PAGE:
Sports fans specialize in nostalgia, but some memories have a more powerful draw than others. And nothing catapults an older ACC basketball fan back to his hoops-crazed childhood faster than a mention of the Dixie Classic.
Before hoops madness defined the month of March, basketball fans in North Carolina reserved their tournament fervor for December – when the Classic enlivened Reynolds Coliseum and made Raleigh into the holiday destination of sports fans across the state.
The tournament, the brainchild of N.C. State head coach Everett Case and former News & Observer sports editor Dick Herbert, was staged for the first time just weeks after Reynolds Coliseum opened in 1949. After 12 memorable years, it was shut down in 1961 after local players were implicated in a nationwide point-shaving scandal.
Each of the Dixie Classics featured the Big Four – Duke, North Carolina, N.C. State and Wake Forest – playing against four visiting teams invited by Case. And even though top-ranked outsiders came year after year to compete, no team from outside North Carolina ever won the Classic trophy.
Talk to any ACC basketball fan over the age of 65, and the odds are good that they once received Dixie Classic tickets in their Christmas stocking. For former Raleigh mayor and Wolfpack basketball player Smedes York, the tickets were a better incentive than Santa Claus. “My dad would get the tickets, and he would put them in our stockings,” York says. “If we were not behaving, he would say, ‘You’re not going to get those Dixie Classic tickets.’ ”
Former Governor Jim Hunt was in a quandary on the final day of the three-day tournament in 1958. His wife, Carolyn, was in labor with their first child, and Hunt had Dixie Classic tickets. He made sure Carolyn was okay, dashed over to Reynolds and watched a full slate of basketball. When the games were over, Hunt drove back to Rex just in time for his daughter’s birth.
“The quality of the teams and the play was of the highest order,” Hunt says. “The excitement and the cheering of the fans and getting into the spirit of it was as great as any event I’ve ever attended, of any kind, including political conventions.”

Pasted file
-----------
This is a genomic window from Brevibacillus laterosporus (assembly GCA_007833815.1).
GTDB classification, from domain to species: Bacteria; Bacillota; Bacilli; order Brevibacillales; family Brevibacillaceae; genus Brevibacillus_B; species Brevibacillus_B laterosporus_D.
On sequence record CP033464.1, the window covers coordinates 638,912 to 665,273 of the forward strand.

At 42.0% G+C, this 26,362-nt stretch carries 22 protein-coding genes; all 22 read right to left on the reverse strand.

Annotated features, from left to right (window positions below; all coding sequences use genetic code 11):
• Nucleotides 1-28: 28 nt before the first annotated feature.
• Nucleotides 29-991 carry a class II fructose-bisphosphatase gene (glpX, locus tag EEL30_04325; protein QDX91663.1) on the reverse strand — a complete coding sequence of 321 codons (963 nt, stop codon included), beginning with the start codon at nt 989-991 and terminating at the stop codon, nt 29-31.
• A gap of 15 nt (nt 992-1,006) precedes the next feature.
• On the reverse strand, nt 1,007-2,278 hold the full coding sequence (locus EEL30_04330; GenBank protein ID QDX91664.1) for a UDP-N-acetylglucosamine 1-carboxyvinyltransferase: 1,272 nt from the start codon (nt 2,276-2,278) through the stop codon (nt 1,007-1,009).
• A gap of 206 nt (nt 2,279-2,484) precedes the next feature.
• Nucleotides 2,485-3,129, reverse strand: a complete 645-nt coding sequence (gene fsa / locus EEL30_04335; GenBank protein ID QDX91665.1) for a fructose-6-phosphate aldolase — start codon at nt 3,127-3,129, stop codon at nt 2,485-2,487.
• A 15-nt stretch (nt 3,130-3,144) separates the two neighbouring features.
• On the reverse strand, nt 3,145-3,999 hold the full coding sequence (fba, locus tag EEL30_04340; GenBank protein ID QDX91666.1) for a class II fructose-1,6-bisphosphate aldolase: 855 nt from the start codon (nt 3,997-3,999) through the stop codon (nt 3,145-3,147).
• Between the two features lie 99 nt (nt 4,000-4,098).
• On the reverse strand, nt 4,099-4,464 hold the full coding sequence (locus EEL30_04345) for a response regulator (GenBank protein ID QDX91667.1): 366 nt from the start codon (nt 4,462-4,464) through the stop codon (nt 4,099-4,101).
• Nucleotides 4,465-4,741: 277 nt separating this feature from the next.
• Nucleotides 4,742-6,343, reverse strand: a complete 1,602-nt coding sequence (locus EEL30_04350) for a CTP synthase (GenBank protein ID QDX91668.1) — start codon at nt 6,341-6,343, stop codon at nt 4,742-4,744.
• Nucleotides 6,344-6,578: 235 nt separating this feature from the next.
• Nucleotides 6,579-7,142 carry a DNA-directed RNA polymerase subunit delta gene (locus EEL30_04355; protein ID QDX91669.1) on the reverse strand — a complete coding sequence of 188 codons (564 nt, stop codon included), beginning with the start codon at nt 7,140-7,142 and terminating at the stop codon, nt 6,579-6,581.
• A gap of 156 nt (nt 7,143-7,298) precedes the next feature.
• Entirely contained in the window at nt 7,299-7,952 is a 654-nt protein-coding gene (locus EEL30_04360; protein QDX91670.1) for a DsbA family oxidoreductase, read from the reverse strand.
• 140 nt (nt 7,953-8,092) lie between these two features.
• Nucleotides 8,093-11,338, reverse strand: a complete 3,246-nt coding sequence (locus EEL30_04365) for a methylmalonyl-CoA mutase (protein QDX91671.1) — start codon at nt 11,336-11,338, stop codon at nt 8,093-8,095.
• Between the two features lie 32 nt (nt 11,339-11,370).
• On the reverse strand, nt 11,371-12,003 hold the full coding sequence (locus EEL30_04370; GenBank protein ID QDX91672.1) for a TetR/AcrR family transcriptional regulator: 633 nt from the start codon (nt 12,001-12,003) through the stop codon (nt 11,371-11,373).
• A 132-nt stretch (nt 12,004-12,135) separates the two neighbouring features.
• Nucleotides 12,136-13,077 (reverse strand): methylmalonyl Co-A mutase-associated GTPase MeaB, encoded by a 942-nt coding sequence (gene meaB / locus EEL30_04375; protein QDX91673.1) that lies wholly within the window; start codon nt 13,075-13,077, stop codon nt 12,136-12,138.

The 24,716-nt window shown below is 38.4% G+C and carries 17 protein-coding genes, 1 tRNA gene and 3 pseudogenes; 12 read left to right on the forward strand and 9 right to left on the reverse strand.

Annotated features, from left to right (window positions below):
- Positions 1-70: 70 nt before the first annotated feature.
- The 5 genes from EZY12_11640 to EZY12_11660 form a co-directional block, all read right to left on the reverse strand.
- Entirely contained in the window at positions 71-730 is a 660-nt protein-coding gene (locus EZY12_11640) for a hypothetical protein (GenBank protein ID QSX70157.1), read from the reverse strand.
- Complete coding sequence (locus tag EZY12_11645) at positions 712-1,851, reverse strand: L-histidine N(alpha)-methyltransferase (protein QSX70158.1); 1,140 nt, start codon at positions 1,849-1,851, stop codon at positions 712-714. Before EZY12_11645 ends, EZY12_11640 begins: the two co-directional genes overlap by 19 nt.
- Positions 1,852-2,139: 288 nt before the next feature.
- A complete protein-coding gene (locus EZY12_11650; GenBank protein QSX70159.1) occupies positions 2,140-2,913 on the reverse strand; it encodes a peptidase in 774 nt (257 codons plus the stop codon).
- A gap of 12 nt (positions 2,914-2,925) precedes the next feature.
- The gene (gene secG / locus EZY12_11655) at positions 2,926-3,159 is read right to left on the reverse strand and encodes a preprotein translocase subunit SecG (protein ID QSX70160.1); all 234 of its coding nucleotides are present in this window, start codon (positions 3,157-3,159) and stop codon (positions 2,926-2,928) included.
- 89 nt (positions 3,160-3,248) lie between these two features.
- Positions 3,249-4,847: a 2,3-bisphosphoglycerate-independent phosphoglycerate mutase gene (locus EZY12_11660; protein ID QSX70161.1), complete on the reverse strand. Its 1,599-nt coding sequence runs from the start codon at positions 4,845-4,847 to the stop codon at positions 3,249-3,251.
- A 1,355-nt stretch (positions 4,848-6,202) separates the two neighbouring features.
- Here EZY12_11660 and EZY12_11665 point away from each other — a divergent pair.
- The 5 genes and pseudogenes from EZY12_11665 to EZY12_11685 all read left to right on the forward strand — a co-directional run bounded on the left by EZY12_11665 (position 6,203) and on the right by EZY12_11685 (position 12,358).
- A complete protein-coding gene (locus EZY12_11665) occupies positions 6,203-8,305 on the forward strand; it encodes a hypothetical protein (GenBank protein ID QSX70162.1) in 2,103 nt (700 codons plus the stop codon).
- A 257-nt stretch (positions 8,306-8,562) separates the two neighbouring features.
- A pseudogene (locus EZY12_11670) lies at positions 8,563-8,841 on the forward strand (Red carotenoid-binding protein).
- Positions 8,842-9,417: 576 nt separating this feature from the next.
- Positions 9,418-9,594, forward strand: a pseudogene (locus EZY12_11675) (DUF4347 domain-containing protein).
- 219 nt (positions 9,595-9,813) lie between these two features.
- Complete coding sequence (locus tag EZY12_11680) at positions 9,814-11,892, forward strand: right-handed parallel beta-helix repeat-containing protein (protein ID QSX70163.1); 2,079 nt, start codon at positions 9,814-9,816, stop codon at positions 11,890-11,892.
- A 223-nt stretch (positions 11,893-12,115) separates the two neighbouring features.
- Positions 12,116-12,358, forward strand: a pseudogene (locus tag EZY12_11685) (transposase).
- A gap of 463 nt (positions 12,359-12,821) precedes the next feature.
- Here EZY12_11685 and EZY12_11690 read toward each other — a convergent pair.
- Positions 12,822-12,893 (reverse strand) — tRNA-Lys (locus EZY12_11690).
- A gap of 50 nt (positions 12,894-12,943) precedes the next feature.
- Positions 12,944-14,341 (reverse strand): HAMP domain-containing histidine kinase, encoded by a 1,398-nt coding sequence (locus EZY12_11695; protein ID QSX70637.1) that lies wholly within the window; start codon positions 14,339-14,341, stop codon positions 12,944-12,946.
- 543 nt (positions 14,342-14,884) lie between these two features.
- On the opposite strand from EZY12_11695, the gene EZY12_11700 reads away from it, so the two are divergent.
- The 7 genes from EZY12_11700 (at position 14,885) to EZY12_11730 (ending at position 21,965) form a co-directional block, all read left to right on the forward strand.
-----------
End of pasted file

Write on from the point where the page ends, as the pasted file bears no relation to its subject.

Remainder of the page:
Former Dixie Classic players, including N.C. Sports Hall of Fame members Jack Murdock (Wake Forest) and Lou Pucillo (N.C. State), agree that at the height of the tournament they would rather have returned to campus with a Classic trophy than one from the ACC Tournament. Pucillo was one of the stars of the Wolfpack’s greatest Dixie Classic title in 1958, when they toppled powerhouses such as Michigan State with Jumpin’ Johnny Green and top-ranked Cincinnati with superstar Oscar Robertson.
After watching the Wolfpack knock off Michigan State in that memorable 1958 final, Louisville coach Peck Hickman left with a sixth-place finish and the realization that he had just witnessed something extraordinary. “They just about played the perfect basketball game,” Hickman said of N.C. State.
N.C. State relished the role of the Dixie Classic home team, and the Wolfpack’s dominance was absolute in the tournament’s early years as they took the first four titles. They would win three more, with Wake and Duke taking one each and North Carolina prevailing in three. No one would have predicted that the dramatic 1958 victory would be the Wolfpack’s last Dixie Classic title, or that less than three years later the tournament would be gone.
To this day, prominent sports figures such as Bucky Waters, a player at N.C. State and a former coach at Duke, are quick to register their disagreement with the decision – made by former University of North Carolina system president Bill Friday – to cancel the tournament as a response to the point-shaving scandal and the threats that were reportedly made to players who didn’t keep the score within the agreed-upon spread. But Friday believed that the scandal highlighted the overemphasis of college athletics in his purview, and by canceling the Dixie Classic he hoped to curb that excess.
Reynolds Coliseum, which opened in 1949 as the largest arena in the Southeast, hosted the Dixie Classic
“The Dixie Classic, in a way, was a forerunner of what’s going on in American sports today,” said Friday, who died in October 2012 at the age of 92. “The NCAA is getting more serious about their sanctions, but the tragedy of it is that we have to do it at all, because we aren’t here to run an entertainment business, we’re here to run a good university.”
Despite the passion inspired by Dixie Classic recollections, most tournament adherents agree that the event couldn’t be the same today in this era of made-for-TV events like the Maui Invitational. For Classic fans like former Wake Forest coach Dave Odom, who was a boy during the Dixie Classic heyday, the memories endure.
“It was the greatest three days,” Odom said. “You saw four games a day for three days, and you saw the best teams in the country, the best players in the country, and the best coaches in the country, playing before the best fans in the country. It was easily the most respected and longedfor holiday tournament in the country, even to this day.”
Bethany Bradsher is the author of The Classic: How Everett Case and His Tournament Brought Big-Time Basketball to the South
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